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“On March 18th, 2014 our home in Bates County (Missouri) was raided. We spendt one week in jail. During that time my husband wasn’t given any medications for anything. He had very bad diabetes. He had a silent heart attack in jail and consequently died,” Halbin says. Dolores and her husband, Gene, were married for 40 years. She wears a pendant containing her husband’s ashes.
“Two weeks and 3 days after we spread my husband’s ashes, I went on trial.” Her story went viral. She was contacted by advocates all over the world. “My oldest brother called me from London to ask why Gene and I were on the Front Page of the London paper,” she recalls. There’s a news photo that circulated at that time which will be etched in our memories of Dolores standing at the podium next to her attorney facing the judge that day. Nearly a year after the home raid, Dolores was given 2 years unsupervised probation.
Even though this was the couple’s first and only criminal charge, Dolores’ and her husband were not strangers to marijuana conviction. Their son was in a head on collision in front of their farmhouse in 2003, which led him on a path from prescribed Oxycontin to using Heroin to ease his pain. He safely replaced these with medical marijuana leading to the charge he was sent to prison for 44 months. He was 5 months from release when his father died.
“But our son lived. So we are among the lucky ones,” says Dolores. “He is now President of the Kansas City Oxford houses for drug addicts released from prison.”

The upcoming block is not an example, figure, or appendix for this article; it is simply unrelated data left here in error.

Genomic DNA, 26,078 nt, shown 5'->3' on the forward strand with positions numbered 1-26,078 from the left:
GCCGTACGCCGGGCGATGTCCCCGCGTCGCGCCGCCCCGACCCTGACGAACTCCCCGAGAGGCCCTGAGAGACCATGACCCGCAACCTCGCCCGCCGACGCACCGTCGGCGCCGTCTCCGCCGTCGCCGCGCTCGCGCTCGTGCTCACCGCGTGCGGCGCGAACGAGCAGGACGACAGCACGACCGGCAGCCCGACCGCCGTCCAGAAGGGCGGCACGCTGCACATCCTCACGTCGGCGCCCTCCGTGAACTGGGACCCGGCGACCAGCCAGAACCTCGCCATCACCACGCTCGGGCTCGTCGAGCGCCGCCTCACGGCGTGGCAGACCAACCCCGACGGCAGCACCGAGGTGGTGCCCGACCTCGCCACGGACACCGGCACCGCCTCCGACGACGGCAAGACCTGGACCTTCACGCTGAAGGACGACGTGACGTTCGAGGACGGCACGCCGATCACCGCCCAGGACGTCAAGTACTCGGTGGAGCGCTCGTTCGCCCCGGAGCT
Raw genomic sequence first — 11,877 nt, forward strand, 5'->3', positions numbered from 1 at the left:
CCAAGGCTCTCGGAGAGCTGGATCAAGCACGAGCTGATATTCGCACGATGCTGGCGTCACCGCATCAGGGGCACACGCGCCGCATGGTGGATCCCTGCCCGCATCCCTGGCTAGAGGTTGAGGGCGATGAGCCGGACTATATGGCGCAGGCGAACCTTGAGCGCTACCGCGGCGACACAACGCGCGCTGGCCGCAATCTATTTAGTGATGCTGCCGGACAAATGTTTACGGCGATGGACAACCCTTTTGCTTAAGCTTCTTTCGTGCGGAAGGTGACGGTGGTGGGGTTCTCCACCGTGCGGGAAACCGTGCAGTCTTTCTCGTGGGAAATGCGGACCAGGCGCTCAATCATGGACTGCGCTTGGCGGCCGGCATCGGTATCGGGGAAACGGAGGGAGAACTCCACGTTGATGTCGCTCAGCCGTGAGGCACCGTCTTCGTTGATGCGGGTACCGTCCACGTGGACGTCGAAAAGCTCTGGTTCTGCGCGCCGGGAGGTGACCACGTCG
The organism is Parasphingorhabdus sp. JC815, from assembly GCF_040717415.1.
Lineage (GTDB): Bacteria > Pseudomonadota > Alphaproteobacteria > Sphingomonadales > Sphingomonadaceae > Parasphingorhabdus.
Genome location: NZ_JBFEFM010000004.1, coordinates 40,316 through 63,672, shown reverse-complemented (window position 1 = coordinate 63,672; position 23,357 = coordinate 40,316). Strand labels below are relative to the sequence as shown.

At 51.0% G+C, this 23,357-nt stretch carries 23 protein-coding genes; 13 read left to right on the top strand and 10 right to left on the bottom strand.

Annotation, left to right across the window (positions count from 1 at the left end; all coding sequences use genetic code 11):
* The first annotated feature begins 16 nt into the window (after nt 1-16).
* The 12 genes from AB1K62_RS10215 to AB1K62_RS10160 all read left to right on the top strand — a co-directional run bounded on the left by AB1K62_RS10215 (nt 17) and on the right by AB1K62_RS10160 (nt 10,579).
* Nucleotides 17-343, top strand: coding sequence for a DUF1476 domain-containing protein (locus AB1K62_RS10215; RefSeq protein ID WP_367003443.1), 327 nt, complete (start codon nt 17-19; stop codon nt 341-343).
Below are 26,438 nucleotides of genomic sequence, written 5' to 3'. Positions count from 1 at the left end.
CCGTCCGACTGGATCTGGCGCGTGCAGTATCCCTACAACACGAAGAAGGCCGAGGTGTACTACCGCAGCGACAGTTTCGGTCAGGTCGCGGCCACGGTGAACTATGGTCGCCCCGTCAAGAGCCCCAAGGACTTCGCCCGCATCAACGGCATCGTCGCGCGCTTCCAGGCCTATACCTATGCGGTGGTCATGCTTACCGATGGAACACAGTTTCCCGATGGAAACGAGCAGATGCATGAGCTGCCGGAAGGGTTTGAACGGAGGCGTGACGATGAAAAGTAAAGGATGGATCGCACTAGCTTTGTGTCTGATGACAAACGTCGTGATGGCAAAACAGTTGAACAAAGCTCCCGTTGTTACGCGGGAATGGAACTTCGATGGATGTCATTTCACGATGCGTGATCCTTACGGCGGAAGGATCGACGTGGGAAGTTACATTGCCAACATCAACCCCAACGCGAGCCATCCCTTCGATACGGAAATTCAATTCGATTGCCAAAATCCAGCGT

Three years after her husband’s death, the board of nursing had accused her of moral turpitude stripping her of her nursing license, putting her in the same class as someone who may steal medication or worse charges.
“This didn’t just happen to Gene and I. Two of our children spent the week setting up a fundraiser for bond. They didn’t sleep. They couldn’t eat. On Saturday night, my son drove to the jail. They brought me into the visiting booth wearing shackles and handcuffed me to the table. My son burst out in tears. I told him to please see if they were giving his Dad insulin, metoprolol, and antibiotics. He had a toe infection. If his blood sugars ran high, he would lose his toes. But they didn’t give my husband medications. He had a silent MI and multiple TIAs and picked up an antibiotic resistant staff in a toe in jail. I had never worn shackles. I look ghastly in Orange. But, I knew this was a death sentence for my husband.”
Dolores and Gene advocated for Missouri’s medical marijuana legislation. “We became ‘Archangels’ as Gene called it, of children with Epilepsy. Archangels go into battle,” Dolores recounts.
“Our Medical Marijuana Bill passed with 70% approval. Come June, our kids with epilepsy and our old guys with glaucoma won’t be criminals anymore.
In the summers, Dolores opens up her home to special needs kids and their siblings to let them spend time with her grandkids as much as they want. “There’s a fishing lake and a spring fed swimming creek. They call me the CFL (Crazy Farm Lady!). The children keep me breathing. They give me a purpose and something to do 'til I get to go back to my husband.”
She had to sell their farmhouse to pay for all that she lost, but was given her nursing license back recently. She still cannot work as a nurse until she is able to pay a few thousand more dollars to ask for expungement.
“I hope to work as a cannabis nurse educator, and offer what knowledge I do have to patients, to families, and to healthcare providers.”
Cruel Consequences: Portraits of Misguided Law is a nonprofit portrait collection spreading awareness of the collateral consequences of marijuana prohibition through telling the human cost of the failed policies of the war on drugs in America. See more at cruelconsequences.org on Facebook, IG, and Twitter.